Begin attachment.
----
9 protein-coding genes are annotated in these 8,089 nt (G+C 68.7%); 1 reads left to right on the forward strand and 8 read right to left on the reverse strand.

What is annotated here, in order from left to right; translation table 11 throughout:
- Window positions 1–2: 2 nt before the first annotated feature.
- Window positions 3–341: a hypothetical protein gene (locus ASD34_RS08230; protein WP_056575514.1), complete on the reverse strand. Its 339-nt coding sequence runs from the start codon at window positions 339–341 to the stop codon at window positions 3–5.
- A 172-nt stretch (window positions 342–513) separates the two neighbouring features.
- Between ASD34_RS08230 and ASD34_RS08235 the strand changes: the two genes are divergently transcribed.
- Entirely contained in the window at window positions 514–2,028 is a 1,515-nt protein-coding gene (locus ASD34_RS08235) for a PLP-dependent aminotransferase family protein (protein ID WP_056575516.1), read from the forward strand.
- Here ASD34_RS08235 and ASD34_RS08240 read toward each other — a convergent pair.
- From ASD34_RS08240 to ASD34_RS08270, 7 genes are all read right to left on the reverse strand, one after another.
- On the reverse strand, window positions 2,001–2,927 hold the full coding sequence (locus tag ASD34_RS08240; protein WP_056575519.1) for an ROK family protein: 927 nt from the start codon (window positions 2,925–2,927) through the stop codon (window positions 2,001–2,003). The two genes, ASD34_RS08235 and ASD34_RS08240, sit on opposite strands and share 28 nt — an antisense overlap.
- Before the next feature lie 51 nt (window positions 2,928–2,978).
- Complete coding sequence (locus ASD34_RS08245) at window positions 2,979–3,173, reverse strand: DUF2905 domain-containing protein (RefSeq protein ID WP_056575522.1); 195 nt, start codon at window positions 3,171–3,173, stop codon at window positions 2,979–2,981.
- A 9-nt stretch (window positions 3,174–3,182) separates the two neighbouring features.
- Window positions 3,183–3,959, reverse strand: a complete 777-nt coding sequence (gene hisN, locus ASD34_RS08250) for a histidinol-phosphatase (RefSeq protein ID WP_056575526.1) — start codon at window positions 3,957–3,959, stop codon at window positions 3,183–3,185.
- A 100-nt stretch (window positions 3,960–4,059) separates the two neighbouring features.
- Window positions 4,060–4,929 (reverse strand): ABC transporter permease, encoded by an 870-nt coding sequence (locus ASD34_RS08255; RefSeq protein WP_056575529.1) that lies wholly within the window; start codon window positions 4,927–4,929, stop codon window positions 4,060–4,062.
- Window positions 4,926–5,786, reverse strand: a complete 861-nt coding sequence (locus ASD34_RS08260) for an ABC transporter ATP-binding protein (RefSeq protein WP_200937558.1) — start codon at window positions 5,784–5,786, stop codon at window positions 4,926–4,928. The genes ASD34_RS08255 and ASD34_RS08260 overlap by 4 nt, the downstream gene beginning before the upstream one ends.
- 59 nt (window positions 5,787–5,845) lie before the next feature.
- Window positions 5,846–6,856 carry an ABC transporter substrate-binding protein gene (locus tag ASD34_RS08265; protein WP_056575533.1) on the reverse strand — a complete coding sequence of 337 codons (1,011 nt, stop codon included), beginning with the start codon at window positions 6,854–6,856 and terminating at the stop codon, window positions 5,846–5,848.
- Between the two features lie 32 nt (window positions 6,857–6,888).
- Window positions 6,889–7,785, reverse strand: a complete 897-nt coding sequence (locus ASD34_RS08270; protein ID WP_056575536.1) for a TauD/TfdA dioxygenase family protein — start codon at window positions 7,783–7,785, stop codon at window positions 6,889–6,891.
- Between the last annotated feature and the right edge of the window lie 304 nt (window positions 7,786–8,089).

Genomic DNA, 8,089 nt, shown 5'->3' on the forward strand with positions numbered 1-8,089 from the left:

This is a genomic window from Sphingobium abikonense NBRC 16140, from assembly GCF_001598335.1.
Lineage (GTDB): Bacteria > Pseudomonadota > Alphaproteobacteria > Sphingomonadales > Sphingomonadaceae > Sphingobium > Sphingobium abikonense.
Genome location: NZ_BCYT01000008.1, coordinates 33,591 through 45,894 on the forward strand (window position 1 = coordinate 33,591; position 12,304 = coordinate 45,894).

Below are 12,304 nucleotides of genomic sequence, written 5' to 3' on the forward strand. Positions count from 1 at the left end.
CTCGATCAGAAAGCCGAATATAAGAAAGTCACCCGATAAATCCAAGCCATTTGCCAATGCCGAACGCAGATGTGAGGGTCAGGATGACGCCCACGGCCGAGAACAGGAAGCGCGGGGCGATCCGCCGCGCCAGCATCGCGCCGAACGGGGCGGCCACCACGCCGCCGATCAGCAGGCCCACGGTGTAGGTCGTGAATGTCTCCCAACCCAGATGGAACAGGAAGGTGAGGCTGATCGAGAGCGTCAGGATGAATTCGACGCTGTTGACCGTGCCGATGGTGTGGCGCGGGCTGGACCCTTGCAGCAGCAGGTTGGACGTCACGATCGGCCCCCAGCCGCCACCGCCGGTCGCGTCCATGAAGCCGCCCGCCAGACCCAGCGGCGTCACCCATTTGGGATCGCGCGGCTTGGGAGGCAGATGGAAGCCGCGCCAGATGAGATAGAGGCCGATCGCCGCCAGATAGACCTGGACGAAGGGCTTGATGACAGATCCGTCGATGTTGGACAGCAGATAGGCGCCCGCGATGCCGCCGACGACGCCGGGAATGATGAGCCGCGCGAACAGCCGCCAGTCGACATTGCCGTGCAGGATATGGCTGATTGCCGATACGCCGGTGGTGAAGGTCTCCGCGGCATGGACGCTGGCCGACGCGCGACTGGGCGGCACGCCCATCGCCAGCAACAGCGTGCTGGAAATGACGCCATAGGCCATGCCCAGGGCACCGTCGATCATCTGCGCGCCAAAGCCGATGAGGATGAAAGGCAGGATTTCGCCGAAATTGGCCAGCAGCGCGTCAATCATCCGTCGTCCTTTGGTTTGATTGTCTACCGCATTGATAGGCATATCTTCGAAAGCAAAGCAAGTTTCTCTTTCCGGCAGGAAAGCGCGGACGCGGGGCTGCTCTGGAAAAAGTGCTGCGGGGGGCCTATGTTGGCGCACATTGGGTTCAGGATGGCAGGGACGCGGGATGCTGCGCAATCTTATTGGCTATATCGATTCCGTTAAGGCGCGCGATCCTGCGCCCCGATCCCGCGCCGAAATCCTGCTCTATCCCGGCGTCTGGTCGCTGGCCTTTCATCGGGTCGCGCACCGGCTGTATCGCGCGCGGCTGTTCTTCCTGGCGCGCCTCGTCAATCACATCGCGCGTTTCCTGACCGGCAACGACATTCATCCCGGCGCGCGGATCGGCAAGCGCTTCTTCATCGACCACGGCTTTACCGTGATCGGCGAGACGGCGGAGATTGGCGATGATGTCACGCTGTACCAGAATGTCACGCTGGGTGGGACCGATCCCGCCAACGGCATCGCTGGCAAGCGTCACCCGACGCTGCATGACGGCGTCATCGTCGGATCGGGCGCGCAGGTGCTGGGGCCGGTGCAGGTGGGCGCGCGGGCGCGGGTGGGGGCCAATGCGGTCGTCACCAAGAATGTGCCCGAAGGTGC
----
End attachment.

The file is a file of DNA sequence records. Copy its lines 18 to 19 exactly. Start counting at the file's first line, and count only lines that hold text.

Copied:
- 59 nt (window positions 5,787–5,845) lie before the next feature.
- Window positions 5,846–6,856 carry an ABC transporter substrate-binding protein gene (locus tag ASD34_RS08265; protein WP_056575533.1) on the reverse strand — a complete coding sequence of 337 codons (1,011 nt, stop codon included), beginning with the start codon at window positions 6,854–6,856 and terminating at the stop codon, window positions 5,846–5,848.